If you’re being swallowed up by financial obligations, debt consolidation could be just the ticket you need. However, there are multiple strategies to consider. This can help you decide which is right for you.
What is Debt Consolidation?
Consolidating unsecured debt is the process of combining multiple debts such as from credit cards or student loans into one monthly payment. Debt consolidation services can lower your interest rate, which can help you save money, lower your monthly payments and help you pay off debt quicker.
When evaluating a debt consolidation strategy, you may want to consider balance transfer. This entails opening a new credit card with a promotional low or zero-percent interest rate, then shifting your existing credit card debt to it. Essentially, you will have reduced your interest rate, which saves you money.
There is usually a fee for the amount transferred, although some credit card companies waive such fees for consumers with excellent credit. There will also be a cap on how much you can transfer.
This may be a good strategy, provided your credit score can get you the promotional rate, which expires after a time. One caveat here though, be sure you only transfer an amount you can clear before the promotion window closes. Otherwise, you could be look at a much higher rate of interest.
Debt Consolidation Loan
This kind of debt consolidation works similarly to balance transfer, it’s just that you get a loan instead of a line of credit.
What you do is open a loan and use it to pay off your current debts, then repay the loan. Just as you would with balance transfers, you’ll get the best terms if you have good to excellent credit.
This is only a wise strategy if the loan has an interest rate that’s markedly lower than the rate of existing debt. You can likely avoid origination fees, which some lenders charge, if you shop around some.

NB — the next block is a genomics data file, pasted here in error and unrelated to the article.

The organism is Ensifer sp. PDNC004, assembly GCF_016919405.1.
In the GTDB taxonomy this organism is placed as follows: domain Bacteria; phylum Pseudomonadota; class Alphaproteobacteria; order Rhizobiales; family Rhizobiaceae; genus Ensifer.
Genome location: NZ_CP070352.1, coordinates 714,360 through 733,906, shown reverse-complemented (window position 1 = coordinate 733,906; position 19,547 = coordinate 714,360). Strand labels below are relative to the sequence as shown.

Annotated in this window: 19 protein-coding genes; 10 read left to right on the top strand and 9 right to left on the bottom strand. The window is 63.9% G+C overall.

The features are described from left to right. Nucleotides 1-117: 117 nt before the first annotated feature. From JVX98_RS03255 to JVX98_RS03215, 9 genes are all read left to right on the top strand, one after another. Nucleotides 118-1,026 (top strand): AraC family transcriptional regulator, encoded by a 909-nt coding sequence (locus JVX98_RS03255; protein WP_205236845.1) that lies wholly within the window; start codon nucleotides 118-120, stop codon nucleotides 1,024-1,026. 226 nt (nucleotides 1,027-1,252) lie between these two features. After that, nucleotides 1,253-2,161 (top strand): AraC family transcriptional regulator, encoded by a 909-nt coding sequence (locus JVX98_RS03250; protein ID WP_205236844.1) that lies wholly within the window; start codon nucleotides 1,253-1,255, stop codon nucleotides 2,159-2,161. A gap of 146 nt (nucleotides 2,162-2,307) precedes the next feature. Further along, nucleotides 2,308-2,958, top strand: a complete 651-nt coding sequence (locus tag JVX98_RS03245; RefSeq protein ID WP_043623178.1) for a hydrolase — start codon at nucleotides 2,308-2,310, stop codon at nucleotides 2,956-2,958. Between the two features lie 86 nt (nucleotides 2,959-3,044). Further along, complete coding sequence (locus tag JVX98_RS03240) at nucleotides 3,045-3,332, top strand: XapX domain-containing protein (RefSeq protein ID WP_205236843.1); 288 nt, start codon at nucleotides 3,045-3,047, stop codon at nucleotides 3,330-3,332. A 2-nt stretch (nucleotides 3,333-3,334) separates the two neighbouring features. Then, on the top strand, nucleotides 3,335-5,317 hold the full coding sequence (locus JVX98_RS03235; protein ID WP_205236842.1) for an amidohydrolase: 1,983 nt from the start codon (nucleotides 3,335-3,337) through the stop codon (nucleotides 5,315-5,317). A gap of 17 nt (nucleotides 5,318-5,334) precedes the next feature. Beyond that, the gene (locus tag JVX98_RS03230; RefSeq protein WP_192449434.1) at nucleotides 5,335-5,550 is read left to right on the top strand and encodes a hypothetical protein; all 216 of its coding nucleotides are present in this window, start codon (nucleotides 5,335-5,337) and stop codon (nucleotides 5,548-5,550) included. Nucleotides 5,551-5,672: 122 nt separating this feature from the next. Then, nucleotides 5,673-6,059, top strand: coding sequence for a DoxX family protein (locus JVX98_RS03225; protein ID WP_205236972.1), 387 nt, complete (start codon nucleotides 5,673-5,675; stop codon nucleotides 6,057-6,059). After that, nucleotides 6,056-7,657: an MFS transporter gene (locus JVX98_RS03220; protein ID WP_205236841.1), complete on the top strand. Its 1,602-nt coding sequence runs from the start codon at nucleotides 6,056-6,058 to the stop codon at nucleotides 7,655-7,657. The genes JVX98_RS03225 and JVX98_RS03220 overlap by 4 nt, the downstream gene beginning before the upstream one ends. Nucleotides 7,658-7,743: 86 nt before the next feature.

This may be a smart tack if the loan offers better terms than any available balance transfer, or you’re worried about being able to pay a balance transfer debt during the introductory interest period.
Debt Management Program
The above strategies are generally aimed at those with good to excellent credit. But you still have options if your credit score is less than ideal, and you have high-interest debt. One of them is a debt management program.
These plans involve working with a credit-counseling agency to pay down your debts. You’ll make one monthly payment, which the debt management company disburses to your creditors. In some cases, your creditors will lower interest rates and waive fees while you are on the plan, which is structured so that payments are manageable. The plan continues until your debts are paid.
Technically, debt management is not a form of consolidation, since under the plan your accounts remain separate and are not consolidated into a new financial obligation. Still, the strategy offers the benefits of consolidation since you are only required to make a single monthly payment and you often receive reduced interest rates.
This may be a smart solution if your credit renders you ineligible for favorable rates on a balance transfer or consolidation loan, and if you’d like to have a financial counselor as a resource and financial education during repayment. It may also be a good move if you mostly have high-interest unsecured credit card debt, or think you’d have a hard time repaying a consolidation loan.
So, yes, a lot goes into evaluating a debt consolidation strategy. But at least you have options. As you size them up against your financial situation, you’ll come up with a plan that’s right for you.